The "fist to five" technique for voting or consensus decision-making (see "Dedocracia" can be used for rapid, on the fly, evaluation. It gives people an easy way to practice an important technique for democratic decision-making and the experience of expressing their judgment in a group context. For the facilitator(s) and the group, it provides important information about the usefulness of the techniques being used.
Based on a Japanese puzzle game and the famous speech by early feminist leader Kishida Toshiko, this game asks players to identify the obstacles to the freedom of young women and then remove them one at a time.
Making the game is a key part of the activity. In teams, participants:
Use the haka form to practice the body language of other emotions and attitudes: instead of intimidation, how about love, shame, flattery...?
Use it with language, as a kind of competition -- each side having its players say something in English, different for each player, showing off their language skill and clever ideas.
Use it with sounds, each side taking turns making one sound or word, like my name "Matt." The leaders can coach their teams and tell them which word is next.
In pairs, one person is the Engineer the other is the Robot. The engineer gives the robot instructions. The robot does exactly what z is instructed to do, if possible in the spirit of "yes, and...". It is okay for the robot to fail to perform an action -- that requires the engineer to adapt the instruction. This will be most interesting if the instructions are creative: write a poem, pretend to eat ice cream, explain the meaning of life...
For centuries board games have been used for entertainment, propaganda, and education. Monopoly was based on the Landlord Game, which was designed by followers of Henry George to education people about Land Rent and the single tax. Coopoly is designed to teach the challenges of running a worker cooperative. Some Japanese sugoroku games present bildungsromans or cautionary tales.
Excellent guide to instructions for games:
Work & Education, Past and Future Sugoroku Process Notes
Standing in a circle, a group of five to ten people. The joker hands the first player an index card with a word on it (or an object or picture). Player 1 has to ask Player 2 a question based on that word. Player two answers, then does the same for Player 3, etc.
Idea for an activity: in trios, one player is the couch potato, the other two are actors in a TV show. The actors improvise a dialogue. At any time, the couch potato can say, "mute!" as if hitting the mute button on a remote control. When s/he does that, the players continue their dialogue without any sound.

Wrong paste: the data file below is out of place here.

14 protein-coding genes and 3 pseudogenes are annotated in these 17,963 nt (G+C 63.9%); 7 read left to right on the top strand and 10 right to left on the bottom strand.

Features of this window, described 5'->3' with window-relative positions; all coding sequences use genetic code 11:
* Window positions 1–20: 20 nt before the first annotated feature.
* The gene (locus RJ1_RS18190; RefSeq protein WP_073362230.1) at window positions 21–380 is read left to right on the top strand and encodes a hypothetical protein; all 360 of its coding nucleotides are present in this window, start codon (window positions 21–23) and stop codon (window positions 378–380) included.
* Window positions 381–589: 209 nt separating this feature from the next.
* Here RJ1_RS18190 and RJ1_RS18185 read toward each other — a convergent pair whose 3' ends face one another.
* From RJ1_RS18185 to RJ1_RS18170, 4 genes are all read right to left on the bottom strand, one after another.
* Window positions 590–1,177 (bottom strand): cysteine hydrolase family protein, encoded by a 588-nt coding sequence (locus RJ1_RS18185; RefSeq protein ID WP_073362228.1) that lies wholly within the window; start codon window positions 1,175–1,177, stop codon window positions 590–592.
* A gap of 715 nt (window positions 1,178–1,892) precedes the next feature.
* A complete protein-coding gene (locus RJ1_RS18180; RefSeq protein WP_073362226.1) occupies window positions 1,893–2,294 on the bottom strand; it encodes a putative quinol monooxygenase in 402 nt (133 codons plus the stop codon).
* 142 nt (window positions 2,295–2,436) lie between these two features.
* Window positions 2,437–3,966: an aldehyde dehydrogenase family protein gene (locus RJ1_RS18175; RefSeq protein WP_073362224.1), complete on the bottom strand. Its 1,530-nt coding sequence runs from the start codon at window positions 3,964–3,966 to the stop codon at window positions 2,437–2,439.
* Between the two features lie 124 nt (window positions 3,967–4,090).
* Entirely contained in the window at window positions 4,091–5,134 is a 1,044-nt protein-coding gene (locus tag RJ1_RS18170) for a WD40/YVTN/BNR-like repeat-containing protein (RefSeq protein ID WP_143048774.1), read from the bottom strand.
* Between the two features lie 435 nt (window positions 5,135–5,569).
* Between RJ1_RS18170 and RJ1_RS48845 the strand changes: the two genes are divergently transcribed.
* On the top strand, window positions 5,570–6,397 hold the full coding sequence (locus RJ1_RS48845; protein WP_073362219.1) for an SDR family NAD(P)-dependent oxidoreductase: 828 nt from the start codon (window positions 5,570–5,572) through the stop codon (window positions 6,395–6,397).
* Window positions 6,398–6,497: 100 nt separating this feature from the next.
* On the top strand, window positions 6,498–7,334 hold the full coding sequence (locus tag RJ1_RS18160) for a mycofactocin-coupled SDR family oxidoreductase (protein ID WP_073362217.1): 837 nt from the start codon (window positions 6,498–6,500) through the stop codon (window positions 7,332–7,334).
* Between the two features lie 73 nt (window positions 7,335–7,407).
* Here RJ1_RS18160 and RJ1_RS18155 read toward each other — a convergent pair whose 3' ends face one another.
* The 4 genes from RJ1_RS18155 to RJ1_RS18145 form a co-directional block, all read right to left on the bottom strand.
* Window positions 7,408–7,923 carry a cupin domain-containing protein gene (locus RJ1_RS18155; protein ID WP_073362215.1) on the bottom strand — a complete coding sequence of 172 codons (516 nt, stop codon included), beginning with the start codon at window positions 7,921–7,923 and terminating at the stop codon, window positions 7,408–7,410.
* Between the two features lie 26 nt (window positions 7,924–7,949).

The players have to pay attention so that when the couch potato turns off the mute, they have something to say.
On index cards, one each, write tasks, roles, resources, decision-making, access to information that go with each position in the organization. E.g., the production worker in the coop, the manager in the coop, the union steward, etc.
Draw one card for each position: steward, president, member, etc.
Line up the roles, resources, etc that belong to each position.
Then, re-distribute the roles, etc. in teams -- what is the best way to distribute roles, responsibilities, why? Are new positions needed? Are some existing positions superfluous?
I got this idea from a TedX talk by Chris Lonsdale: "How to learn any language in six months."(https://www.youtube.com/watch?v=d0yGdNEWdn0).
The concept is simple: create a simple 3x3x3 matrix of three nouns, three verbs and three adjectives. Make sentences using one of the nouns, one verb, and one adjective. The goal is to make as many meaningful combinations as possible.
The players should feel free to add other words and parts of speech, but the basis of the sentence should be three words from the matrix.
As a child I remember playing a game in which one person made a repetitive mechanical movement, with a sound to match. The next person added a new movement and sound, and so on, until the participants had assembled a big, clanking, wheezing machine.
In this activity, the first player says one word, again and again, establishing a beat. (1, 2, 3, 4 --> The, The, The, The...) The next player adds a word and another rhythm. (1, rest, 3, 4 --> time, --, time, time) Each successive player builds the sentence and the sound.